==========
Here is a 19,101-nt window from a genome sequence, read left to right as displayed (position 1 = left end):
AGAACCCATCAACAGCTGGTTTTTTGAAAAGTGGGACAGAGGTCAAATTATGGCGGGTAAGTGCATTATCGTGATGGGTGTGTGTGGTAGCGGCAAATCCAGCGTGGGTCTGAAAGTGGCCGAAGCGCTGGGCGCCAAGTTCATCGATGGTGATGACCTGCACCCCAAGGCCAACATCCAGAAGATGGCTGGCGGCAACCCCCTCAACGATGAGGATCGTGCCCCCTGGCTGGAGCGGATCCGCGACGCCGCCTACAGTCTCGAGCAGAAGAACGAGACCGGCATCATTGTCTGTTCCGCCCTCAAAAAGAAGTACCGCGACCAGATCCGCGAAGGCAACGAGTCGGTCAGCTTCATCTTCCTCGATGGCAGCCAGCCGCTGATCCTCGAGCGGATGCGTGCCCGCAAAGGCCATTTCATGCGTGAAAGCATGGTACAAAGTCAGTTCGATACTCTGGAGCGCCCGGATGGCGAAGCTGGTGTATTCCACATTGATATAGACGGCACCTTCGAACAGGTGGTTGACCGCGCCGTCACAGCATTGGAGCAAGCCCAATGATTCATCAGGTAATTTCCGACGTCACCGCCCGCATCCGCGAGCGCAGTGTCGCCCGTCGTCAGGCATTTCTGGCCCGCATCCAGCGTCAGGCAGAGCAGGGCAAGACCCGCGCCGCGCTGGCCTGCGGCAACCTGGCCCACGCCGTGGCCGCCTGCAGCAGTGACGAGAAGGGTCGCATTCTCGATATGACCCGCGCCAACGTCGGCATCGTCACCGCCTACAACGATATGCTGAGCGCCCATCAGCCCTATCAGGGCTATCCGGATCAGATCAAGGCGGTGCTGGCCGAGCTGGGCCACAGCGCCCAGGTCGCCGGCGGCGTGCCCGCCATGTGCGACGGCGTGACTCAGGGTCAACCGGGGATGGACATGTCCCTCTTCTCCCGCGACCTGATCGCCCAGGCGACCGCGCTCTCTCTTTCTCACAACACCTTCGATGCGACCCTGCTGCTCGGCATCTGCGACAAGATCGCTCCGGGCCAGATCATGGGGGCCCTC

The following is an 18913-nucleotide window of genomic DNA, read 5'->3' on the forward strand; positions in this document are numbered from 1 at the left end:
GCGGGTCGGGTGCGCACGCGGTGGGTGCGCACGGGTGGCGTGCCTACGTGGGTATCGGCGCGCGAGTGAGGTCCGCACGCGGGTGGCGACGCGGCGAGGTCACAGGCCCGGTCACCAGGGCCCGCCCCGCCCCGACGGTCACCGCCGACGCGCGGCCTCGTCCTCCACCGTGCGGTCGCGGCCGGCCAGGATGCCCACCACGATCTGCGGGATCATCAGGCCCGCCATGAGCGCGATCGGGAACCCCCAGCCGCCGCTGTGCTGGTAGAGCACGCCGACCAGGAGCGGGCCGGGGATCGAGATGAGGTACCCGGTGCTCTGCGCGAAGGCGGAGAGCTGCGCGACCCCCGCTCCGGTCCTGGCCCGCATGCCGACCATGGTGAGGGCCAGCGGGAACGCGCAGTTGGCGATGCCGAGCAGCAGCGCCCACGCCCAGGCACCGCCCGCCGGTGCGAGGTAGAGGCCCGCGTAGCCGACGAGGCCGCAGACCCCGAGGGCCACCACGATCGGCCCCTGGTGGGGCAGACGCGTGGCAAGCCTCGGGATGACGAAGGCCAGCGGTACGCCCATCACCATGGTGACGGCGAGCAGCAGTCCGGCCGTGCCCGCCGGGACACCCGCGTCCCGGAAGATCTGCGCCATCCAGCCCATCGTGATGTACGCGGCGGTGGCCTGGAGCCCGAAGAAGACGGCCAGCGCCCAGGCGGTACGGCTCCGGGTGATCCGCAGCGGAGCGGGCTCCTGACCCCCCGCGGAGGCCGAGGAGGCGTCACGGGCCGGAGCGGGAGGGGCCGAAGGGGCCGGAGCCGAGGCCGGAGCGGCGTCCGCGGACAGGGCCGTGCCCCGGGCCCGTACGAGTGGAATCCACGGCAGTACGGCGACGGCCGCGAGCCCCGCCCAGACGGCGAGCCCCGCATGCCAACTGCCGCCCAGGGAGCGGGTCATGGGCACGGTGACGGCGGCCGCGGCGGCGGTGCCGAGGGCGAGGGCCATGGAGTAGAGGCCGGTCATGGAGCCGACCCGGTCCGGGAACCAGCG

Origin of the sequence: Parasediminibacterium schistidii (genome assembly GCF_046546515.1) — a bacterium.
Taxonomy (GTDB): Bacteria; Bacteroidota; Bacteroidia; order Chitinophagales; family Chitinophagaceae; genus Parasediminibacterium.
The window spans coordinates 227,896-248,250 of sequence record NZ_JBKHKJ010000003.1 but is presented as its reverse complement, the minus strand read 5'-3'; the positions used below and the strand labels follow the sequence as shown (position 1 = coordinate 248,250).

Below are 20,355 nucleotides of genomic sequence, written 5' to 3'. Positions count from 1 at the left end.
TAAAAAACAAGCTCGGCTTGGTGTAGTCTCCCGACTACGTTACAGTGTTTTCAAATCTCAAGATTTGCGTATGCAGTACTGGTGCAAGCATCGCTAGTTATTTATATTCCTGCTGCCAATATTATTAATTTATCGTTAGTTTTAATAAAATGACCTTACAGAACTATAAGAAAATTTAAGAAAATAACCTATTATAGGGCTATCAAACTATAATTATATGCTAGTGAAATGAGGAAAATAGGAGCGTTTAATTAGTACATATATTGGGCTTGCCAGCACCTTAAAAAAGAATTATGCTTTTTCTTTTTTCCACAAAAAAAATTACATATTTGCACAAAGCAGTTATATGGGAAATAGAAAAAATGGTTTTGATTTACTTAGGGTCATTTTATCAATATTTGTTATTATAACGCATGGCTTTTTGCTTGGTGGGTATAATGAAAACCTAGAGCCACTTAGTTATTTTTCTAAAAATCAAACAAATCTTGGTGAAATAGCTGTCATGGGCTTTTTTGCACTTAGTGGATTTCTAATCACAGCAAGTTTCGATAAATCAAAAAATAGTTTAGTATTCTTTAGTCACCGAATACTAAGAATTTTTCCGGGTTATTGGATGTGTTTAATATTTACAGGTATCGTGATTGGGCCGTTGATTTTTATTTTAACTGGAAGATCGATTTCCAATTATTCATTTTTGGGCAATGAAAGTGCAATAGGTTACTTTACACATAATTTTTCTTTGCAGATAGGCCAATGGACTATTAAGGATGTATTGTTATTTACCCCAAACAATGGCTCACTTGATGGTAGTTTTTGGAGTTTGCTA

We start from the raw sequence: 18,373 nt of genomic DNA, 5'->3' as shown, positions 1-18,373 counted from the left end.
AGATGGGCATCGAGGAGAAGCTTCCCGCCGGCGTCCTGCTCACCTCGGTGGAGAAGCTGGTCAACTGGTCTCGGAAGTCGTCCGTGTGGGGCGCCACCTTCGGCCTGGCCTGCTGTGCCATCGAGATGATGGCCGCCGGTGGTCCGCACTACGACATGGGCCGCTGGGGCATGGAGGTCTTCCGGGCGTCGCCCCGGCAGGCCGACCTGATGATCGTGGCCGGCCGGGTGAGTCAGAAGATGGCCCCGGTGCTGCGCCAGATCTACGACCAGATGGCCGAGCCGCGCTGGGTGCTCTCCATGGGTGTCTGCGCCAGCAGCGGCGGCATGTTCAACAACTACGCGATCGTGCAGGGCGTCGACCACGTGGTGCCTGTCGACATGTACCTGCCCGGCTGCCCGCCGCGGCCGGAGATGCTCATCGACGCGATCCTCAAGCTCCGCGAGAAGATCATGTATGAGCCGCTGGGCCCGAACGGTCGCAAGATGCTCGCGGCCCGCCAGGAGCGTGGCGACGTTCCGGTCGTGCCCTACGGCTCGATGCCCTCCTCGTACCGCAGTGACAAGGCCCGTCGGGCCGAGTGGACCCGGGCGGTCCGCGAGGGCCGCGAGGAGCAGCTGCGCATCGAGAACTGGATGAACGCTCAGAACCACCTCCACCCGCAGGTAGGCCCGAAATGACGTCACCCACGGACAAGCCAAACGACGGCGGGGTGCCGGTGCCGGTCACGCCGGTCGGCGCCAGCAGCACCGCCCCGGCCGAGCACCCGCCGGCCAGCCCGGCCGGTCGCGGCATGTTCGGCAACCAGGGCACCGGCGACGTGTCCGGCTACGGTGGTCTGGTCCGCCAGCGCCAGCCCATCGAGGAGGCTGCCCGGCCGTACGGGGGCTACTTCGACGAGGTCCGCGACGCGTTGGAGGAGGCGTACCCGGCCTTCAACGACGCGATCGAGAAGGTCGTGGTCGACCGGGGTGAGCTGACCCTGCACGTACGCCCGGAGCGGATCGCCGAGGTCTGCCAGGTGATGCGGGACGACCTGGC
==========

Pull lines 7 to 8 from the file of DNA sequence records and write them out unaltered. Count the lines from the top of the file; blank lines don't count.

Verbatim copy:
The window spans coordinates 227,896-248,250 of sequence record NZ_JBKHKJ010000003.1 but is presented as its reverse complement, the minus strand read 5'-3'; the positions used below and the strand labels follow the sequence as shown (position 1 = coordinate 248,250).

Below are 20,355 nucleotides of genomic sequence, written 5' to 3'. Positions count from 1 at the left end.